Thanks to a huge load of sponsors and partners there was a huge load of cool schwag in my registration package.
LEDs, a kit, screw driver, decals, crests, Make Magazine and much more!
BuildLog.net has a pretty amazing open source laser design.
I’m looking at getting some aerial video and pictures for the Squirrel model airplane project.
I already have a small camera I can mount on a Squirrel. That’s a start. It’s a little heavy so I am using an 18″ Squirrel rather than the stock 12″.
I think it would be interesting to have a quadracopter platform to carry some camera equipment. Perhaps it could follow the Squirrel using a beacon mounted on the Squirrel or some other technique.
ARDrone is about 300 bucks.
Seems to have lots of accessories and parts available.
This might not be as open as needed for modification and it might not have the load carrying capacity. But the price tag is pretty good.
Perhaps it could be coupled with a light weight closed circuit camera such as the one at robotshop.ca.
That’s rather expensive at 250 but I’m not convinced I can’t get a similar one for cheaper.
I’v seen this sort of camera around on other Web sites and 150 seems to ring a bell.
If I’m understanding the literature this is iPhone controlled. Hmmm, there’s another bill to pay. But I so happen to want an iPhone someday.
Then theres quadracopter.us.
They have a lot of models.
A whole load of other features.
But they are all about 10,000.00.
Um, that’s sort of out of budget.
I posted a this issue into Ottawa Robotics Enthusiasts and ArtEngine online communities. I’m starting to get lots of ideas.
The most affordable is a blimp. That could very well work. So I’ll keep my eyes peeled for blimpy stuff.
This could be a really fun DIY project. It might get me more into robotics too. Andrew Plumb mentioned the BlinkRC. This is a way of controlling things from Wifi. I might order that for this project (and I have a couple other uses for it in mind).
Arducopter seems the most promising so far (Mike from ORE).
It’s a few hundred bucks but it looks pretty nice. I think it’s open source so I should look that over.
I’d have to save my pennies.
Other stuff in my queue to research are:
I’m moving more towards thinking that it’s old thinking anyways.
What do you think?
Here’s a cool open source initiative. I think open source is going to get more and more important as time marches on.
The days of inventing and hoarding ideas are gone.
Solitary narrow minded business will be replaced by communal activity.
I did a workshop on WordPress for Artengines workshop series. It took place last night in the SAW Lab at 2 Daly.
We packed the place and everybody gave great feedback. There was also a silly penguin.
The structure of the presentation was as follows.
-Why WordPress? It’s fun and easy!
-Three ways to set up your WordPress site: Extremely easy, very easy and easy.
-The main features of a WordPress site: Pages, Posts, Categories, Tags
-The admin panel: Pages, Posts, Categories, Tags, Pictures, Youtube videos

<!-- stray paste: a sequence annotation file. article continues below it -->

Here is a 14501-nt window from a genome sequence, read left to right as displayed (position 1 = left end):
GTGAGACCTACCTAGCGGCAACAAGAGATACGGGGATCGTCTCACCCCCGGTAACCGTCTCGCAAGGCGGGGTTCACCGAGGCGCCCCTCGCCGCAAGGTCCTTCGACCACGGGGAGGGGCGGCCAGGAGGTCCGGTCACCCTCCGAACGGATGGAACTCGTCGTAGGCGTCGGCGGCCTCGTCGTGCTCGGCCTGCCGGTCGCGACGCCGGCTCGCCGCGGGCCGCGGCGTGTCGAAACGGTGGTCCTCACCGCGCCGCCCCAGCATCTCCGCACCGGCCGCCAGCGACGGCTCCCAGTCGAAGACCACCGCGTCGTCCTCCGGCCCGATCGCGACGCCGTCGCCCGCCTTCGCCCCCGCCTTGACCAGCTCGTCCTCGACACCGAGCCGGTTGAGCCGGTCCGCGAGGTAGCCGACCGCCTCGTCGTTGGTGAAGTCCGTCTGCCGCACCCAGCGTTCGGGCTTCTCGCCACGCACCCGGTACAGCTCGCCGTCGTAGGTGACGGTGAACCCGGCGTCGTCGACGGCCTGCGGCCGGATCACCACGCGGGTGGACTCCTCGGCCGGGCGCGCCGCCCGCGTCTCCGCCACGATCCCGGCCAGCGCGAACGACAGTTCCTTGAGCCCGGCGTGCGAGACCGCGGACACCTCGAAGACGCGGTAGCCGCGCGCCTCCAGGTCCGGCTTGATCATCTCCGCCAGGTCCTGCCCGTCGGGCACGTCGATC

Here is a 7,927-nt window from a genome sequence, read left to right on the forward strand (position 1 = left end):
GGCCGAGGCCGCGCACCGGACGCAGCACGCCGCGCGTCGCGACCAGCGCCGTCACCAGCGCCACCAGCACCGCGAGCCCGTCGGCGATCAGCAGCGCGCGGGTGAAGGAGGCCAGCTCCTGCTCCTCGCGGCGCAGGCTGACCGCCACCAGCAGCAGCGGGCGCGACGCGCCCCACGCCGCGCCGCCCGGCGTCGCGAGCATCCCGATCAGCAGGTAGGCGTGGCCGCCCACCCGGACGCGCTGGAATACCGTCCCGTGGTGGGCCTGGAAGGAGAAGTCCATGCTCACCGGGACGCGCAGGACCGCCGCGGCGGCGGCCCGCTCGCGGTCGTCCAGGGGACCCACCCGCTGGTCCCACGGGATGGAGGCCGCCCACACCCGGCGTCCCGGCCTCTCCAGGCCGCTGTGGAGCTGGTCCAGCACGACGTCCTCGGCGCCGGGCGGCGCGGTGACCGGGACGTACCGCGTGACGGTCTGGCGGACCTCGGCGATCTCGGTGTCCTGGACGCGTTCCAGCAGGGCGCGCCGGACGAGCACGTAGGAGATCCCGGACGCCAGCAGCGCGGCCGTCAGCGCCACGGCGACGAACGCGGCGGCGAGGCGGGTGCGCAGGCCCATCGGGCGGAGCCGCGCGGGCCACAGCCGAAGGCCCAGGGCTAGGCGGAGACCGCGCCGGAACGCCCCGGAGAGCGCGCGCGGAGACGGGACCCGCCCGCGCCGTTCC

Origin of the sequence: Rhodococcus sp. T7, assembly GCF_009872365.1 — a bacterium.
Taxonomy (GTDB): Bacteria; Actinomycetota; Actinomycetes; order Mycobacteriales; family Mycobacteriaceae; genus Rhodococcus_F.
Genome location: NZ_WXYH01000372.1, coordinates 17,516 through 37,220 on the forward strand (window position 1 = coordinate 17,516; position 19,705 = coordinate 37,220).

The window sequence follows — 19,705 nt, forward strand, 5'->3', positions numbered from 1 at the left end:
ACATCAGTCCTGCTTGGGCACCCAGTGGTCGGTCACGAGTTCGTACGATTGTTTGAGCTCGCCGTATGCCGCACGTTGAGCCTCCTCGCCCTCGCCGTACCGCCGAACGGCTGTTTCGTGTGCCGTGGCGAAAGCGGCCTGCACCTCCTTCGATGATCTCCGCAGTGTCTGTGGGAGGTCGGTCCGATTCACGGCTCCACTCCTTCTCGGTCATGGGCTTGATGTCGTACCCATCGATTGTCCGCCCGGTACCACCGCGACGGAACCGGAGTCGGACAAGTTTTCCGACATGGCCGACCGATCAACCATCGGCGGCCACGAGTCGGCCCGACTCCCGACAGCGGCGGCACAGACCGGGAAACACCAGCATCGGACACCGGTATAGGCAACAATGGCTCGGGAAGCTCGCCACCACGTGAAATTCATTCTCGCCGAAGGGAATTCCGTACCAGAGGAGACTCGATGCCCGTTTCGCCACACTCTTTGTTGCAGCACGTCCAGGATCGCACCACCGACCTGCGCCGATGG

-Other topics included, a few Search Engine Optimization (SEO) concepts, resizing graphic images with GIMP.
If you have questions or comments, don’t hesitate to contact me. On request, I’ll post a summary of the material from the presentation for those who don’t take notes.
Paul of ModLab designed this cool lathe.
It’s open source and can be made on a reprap machine.
I was looking at the lasersaur project to see how they’re doing.
I’ve expressed concern about how long it’s taking them given the funding and the number of sponsors waiting for them.
The trigger for my concern is that the project isn’t really open source so it does not have the benefit of the crowd. That aspect has concerned me because without the crowd the project may not mature as fast. Also the design may not be suitable for as many people.
I think it’s a huge disservice for the project to close the doors to the public.
Myself, I’m pretty new to all this CNC stuff (I took interest in it this passing summer). So I’m just an reasonably enthusiastic newbie.
But I was a little concerned when I saw the statement in the picture I’m showing to the right.
“Finally, the first lines of firmware have been written and the the barebone gantry is moving sweetly. We are more and more leaning towards GCode (or a subset thereof). Many people have commented on this and tried to push the community in that direction — maybe rightly so.
Our initial hesitation was that GCode seemed super messy and bloated for the lasersaur. After taking a look how reprap-related project use a subset of it we think much higher of it.
Reading through the source code of grbl and fiveD is also super helpful. Still if somebody knows of a technical paper on stepper motion, acceleration, deceleration strategies we would use it as our night time text for the weeks to come”.
The statement “leaning towards GCode” got my goat a little for some reason. Like I said, I’m no expert but the whole motion control thing seems really well solved. For instance this CNC system costs about 150 bucks. It includes everything you need to run 3 steppers motors (that can control three axis) from a computer using very well proven software such as Mach 3 or EMC2. A laser really only needs two axis so it’s actually overkill. This still leaves the laser uncontrolled. Well this CO2 laser power control was less than 50 bucks shipped. You connect it to the standard high voltage supply that is used with the CO2 lasers.